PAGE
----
Jewish doctors in the Warsaw Ghetto secretly documented the effects of Nazi-imposed starvation, and the knowledge is helping researchers today – podcast

Starvation was omnipresent in the Warsaw Ghetto for both young and old. <a href=",_Polen,_Ghetto_Warschau,_Kind_in_Lumpen.jpg#/media/File:Bundesarchiv_Bild_101I-134-0771A-39,_Polen,_Ghetto_Warschau,_Kind_in_Lumpen.jpg" rel="nofollow noopener" target="_blank" data-ylk="slk:Blid Bundesarchiv/Wikimedia Commons;elm:context_link;itc:0" class="link ">Blid Bundesarchiv/Wikimedia Commons</a>, <a href="" rel="nofollow noopener" target="_blank" data-ylk="slk:CC BY-SA;elm:context_link;itc:0" class="link ">CC BY-SA</a>

During the years of suffering and tragedy that defined the Warsaw Ghetto in the midst of World War II, a team of Jewish doctors secretly documented the effects of starvation on the human body when the Nazis severely limited the amount of food available in the Jewish ghetto. The doctors collected this work in a book and, 80 years later, Merry Fitzpatrick rediscovered the brave efforts of these doctors hidden in a library at Tufts University, in Massachusetts in the U.S. In this Discovery episode of The Conversation Weekly, we speak to Fitzpatrick about how she found this piece of history, the story of its creation and how modern scientists are learning from the knowledge so bravely documented by the Jewish doctors.

Merry Fitzpatrick is an assistant professor at Tufts University who studies food security and malnutrition, especially in conflict zones. One day, she was searching through the school library and came across a book that she had never heard of in the basement.


“I went and pulled it off the shelf, and it was this crumbling little book. Its pages were just brown and brittle, and you could tell it hadn’t been opened in a long time,” she says. The foreword described the conditions of the Warsaw Ghetto and the anguish of doing research there. It was written by Israel Milejkowski, who Fitzpatrick calls the “Fauci of the ghetto”, after the former chief medical advisor to the U.S. president Anthony Fauci.

Smuggling was how most people in the ghetto got food, and children were often the ones sneaking out of the ghetto to do it. <a href="" rel="nofollow noopener" target="_blank" data-ylk="slk:nieznany/unknown via Wikimedia Commons;elm:context_link;itc:0" class="link ">nieznany/unknown via Wikimedia Commons</a>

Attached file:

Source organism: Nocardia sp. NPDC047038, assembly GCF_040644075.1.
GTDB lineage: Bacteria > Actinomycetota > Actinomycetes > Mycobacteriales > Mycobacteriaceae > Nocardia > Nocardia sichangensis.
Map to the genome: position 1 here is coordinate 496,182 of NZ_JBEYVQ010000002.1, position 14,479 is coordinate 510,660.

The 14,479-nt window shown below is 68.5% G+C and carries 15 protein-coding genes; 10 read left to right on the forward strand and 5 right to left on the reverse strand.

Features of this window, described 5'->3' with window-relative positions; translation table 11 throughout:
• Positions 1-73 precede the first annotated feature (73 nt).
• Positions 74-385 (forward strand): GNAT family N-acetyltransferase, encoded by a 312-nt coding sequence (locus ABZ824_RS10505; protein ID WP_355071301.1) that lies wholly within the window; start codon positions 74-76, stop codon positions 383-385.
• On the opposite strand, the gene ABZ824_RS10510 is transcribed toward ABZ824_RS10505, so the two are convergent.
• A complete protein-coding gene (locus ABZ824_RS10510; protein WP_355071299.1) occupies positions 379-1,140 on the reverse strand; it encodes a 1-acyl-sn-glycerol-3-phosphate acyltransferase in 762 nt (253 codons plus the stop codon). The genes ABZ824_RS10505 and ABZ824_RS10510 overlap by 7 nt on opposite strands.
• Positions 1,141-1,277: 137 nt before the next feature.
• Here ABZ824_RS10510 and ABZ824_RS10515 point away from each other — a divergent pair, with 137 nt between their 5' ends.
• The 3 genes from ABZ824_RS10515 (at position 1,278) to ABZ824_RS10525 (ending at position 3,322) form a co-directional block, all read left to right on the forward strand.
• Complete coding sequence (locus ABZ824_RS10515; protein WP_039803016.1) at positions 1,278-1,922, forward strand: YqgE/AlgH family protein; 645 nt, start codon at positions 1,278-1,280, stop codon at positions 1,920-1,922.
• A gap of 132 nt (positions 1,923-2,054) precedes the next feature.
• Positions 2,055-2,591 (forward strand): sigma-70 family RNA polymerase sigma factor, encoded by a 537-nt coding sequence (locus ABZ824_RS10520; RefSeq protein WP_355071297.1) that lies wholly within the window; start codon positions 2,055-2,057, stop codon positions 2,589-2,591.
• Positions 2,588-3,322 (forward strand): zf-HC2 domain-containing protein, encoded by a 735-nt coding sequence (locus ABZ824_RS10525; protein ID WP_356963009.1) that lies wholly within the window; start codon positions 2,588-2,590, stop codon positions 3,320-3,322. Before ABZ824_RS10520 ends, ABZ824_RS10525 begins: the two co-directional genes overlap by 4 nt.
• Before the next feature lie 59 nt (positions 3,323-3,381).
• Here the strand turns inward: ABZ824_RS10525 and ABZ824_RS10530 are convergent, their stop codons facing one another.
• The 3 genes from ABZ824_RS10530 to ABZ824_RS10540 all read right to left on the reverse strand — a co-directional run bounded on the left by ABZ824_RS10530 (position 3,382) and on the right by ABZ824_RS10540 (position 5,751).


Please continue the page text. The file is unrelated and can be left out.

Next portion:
Over the course of 1941 and 1942, Milejkowski and his colleagues saw an opportunity to produce something good from the horrors of the Nazi-controlled ghetto. The lack of food was extreme. “The Jews were given a ration of 180 calories a day at one point. That’s like half a cookie,” says Fitzpatrick. As the doctors took care of the Jewish population in the ghetto – including their friends and colleagues – they documented the effects of starvation, too. These doctors then collected their research into the book that Fitzpatrick found.

Even today, the research done by the Jewish doctors is shedding light on some mysteries within the field of starvation and malnutrition research. Tuberculosis was very common in the ghetto, but when the doctors would test starving children with obvious symptoms of tuberculosis, the tests would often come back negative. As Fitzpatrick explains, “What it was was that in starvation, the body pretty much gives up on immunity – that’s not the priority. So when you do a test, you’re looking for an immune response that isn’t there.”

To find out how this idea is helping Fitzpatrick better understand HIV in malnourished children and the rest of Milejkowski’s story, tune in to this week’s episode of The Conversation Weekly.

This episode was produced by Mend Mariwany and hosted by Dan Merino. The executive producer is Mend Mariwany. Eloise Stevens does our sound design, and our theme music is by Neeta Sarl.

You can find the original story written by Merry Fitzpatrick and her colleague Irwin Rosenberg on The Conversation.

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This article is republished from The Conversation, an independent nonprofit news site dedicated to sharing ideas from academic experts. Like this article? Subscribe to our weekly newsletter.

It was written by: Daniel Merino, The Conversation.

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Daniel Merino does not work for, consult, own shares in or receive funding from any company or organization that would benefit from this article, and has disclosed no relevant affiliations beyond their academic appointment.